Why are so many colleges allowing students to live and party in such unsafe locations?

And why do the lawsuits against fraternities for this kind of serious injury and death—so predictable and so preventable—have such a hard time getting traction? The answers lie in the recent history of fraternities and the colleges and universities that host them.

What all of these lawsuits ultimately concern is a crucially important question in higher education, one that legal scholars have been grappling with for the past half century. This question is perhaps most elegantly expressed in the subtitle of Robert D. Bickel and Peter F. During this period of student unrest, the fraternities—long the unquestioned leaders in the area of sabotaging or ignoring the patriarchal control of school administrators—became the exact opposite: representatives of the very status quo the new activists sought to overthrow.

Suddenly their beer bashes and sorority mixers, their panty raids and obsession with the big game, seemed impossibly reactionary when compared with the mind-altering drugs being sampled in off-campus apartments where sexual liberation was being born and the Little Red Book proved, if nothing else, a fantastic coaster for a leaky bong. American students sought to wrest themselves entirely from the disciplinary control of their colleges and universities, institutions that had historically operated in loco parentis, carefully monitoring the private behavior of undergraduates.

Child sacrifice

The students of the new era wanted nothing to do with that infantilizing way of existence, and fought to rid themselves of the various curfews, dorm mothers, demerit systems, and other modes of institutional oppression. It was a turning point: American colleges began to regard their students not as dependents whose private lives they must shape and monitor, but as adult consumers whose contract was solely for an education, not an upbringing.

The doctrine of in loco parentis was abolished at school after school. Through it all, fraternities—for so long the repositories of the most outrageous behavior—moldered, all but forgotten. Membership fell sharply, fraternity houses slid into increasing states of disrepair, and hundreds of chapters closed.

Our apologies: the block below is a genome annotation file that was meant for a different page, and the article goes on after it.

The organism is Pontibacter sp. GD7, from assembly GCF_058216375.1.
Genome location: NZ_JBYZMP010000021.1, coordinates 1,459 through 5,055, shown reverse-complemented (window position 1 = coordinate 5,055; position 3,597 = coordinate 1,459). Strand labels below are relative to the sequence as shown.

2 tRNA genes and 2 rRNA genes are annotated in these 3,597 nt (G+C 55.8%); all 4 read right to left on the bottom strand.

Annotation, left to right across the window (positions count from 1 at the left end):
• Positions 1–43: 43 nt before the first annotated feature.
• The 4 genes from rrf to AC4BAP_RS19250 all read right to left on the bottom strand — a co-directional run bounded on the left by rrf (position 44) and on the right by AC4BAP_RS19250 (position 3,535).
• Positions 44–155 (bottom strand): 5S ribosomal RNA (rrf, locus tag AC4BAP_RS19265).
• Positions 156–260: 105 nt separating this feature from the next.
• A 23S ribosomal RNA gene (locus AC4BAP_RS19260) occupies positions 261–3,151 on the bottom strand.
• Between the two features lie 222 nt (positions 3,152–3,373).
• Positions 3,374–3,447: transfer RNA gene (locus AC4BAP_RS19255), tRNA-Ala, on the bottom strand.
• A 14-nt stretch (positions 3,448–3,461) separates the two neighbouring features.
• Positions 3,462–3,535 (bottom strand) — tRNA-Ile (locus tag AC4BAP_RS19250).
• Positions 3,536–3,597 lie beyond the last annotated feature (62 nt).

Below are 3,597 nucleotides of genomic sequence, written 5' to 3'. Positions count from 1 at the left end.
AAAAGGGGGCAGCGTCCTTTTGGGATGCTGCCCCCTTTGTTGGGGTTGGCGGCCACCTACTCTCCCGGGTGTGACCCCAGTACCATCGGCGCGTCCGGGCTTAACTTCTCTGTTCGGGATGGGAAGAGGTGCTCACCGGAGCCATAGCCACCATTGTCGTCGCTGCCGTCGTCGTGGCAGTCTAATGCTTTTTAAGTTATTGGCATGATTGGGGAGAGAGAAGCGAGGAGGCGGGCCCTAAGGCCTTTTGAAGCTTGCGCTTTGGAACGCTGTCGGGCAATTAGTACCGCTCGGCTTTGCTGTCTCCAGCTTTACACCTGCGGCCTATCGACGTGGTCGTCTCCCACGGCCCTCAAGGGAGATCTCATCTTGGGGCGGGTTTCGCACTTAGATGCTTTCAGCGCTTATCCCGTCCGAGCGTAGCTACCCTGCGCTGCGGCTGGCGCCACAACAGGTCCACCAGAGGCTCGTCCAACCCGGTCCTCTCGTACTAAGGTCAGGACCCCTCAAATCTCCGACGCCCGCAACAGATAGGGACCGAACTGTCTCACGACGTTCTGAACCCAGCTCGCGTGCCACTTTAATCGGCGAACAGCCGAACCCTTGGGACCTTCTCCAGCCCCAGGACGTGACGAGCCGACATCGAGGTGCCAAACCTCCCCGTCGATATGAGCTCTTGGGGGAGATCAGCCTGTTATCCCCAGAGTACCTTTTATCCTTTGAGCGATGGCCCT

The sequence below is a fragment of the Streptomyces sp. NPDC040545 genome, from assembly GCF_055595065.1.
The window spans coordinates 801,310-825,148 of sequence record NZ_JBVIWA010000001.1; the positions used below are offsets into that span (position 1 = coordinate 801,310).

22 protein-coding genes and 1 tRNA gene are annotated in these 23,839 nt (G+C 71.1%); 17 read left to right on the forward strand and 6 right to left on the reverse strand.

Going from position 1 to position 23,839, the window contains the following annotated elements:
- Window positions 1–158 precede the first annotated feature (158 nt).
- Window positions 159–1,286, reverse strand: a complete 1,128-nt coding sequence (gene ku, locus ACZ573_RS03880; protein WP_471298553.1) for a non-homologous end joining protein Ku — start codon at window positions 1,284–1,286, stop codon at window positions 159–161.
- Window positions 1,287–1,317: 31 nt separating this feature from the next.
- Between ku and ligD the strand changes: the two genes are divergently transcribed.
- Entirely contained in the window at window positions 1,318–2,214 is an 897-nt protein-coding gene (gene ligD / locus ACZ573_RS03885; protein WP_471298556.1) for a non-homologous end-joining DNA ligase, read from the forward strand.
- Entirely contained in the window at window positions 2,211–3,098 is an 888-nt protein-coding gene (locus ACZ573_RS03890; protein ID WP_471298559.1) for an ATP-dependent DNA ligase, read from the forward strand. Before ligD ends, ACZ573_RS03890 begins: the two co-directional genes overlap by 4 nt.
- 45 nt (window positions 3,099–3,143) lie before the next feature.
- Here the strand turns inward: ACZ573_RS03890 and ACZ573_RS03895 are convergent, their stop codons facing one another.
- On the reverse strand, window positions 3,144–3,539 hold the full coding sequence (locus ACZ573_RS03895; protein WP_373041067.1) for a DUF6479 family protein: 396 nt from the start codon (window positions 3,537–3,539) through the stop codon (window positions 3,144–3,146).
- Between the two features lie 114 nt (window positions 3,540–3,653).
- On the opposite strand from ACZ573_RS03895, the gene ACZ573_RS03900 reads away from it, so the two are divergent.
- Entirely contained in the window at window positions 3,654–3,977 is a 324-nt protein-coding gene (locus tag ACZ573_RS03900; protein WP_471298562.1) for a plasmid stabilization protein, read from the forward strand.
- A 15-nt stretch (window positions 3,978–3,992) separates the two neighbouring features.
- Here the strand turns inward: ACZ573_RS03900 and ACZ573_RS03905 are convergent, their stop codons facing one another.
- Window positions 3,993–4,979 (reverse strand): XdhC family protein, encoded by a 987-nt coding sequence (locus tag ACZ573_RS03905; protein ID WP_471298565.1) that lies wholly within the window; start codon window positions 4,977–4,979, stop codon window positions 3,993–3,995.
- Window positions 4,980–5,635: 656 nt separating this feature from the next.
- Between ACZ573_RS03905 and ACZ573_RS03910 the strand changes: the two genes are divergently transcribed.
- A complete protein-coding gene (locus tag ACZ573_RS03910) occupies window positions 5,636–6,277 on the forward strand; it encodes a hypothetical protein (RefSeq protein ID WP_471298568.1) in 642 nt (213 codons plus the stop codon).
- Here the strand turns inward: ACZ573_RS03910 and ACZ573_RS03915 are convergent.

If something as fundamentally reactionary as fraternity membership was going to replace something as fundamentally radical as student unrest, it would need to align itself with someone whose bona fides among young, white, middle-class males were unassailable. Fraternity life was reborn with a vengeance.

It was an entirely new kind of student who arrived at the doors of those great and crumbling mansions: at once deeply attracted to the ceremony and formality of fraternity life and yet utterly transformed by the social revolutions of the past decades. Furthermore, in Congress passed the National Minimum Drinking Age Act, with the ultimate result of raising the legal drinking age to 21 in all 50 states.

This change moved college partying away from bars and college-sponsored events and toward private houses—an ideal situation for fraternities. When these advances were combined with the evergreen fraternity traditions of violent hazing and brawling among rival frats, the scene quickly became wildly dangerous.

Adult supervision was nowhere to be found. Colleges had little authority to intervene in what took place in the personal lives of its students visiting private property. With these conditions in place, lawsuits began to pour in. The mids were a treacherous time to be the defendant in a tort lawsuit. Americans in vast numbers—motivated perhaps in part by the possibility of financial recompense, and in part by a new national impetus to move personal suffering from the sphere of private sorrow to that of public confession and complaint—began to sue those who had damaged them.

These institutions possess deep reservoirs of liability coverage, but students rarely recover significant funds from their schools. But for the fraternities themselves, it was a far different story.

So recently and robustly brought back to life, the fraternities now faced the most serious threat to their existence they had ever experienced. A single lawsuit had the potential to devastate a fraternity. Liability insurance became both ruinously expensive and increasingly difficult to obtain.

The insurance industry ranked American fraternities as the sixth-worst insurance risk in the country—just ahead of toxic-waste-removal companies. The way fraternities accomplished all of this is the underlying story in the lawsuits they face, and it is something that few members—and, I would wager, even fewer parents of members—grasp completely, comprising a set of realities you should absolutely understand in detail if your son ever decides to join a fraternity.

The aftermath of early-morning fraternity-house fires at left to right Worcester Polytechnic Institute, Nebraska Wesleyan University, and Rutgers University. About half of American fraternities are not equipped with fire sprinklers.

In , four fraternities created what was first called the Fraternity Risk Management Trust, a vast sum of money used for reinsurance. Today, 32 fraternities belong to this trust. In , a group of seven other fraternities bought their own insurance broker, James R.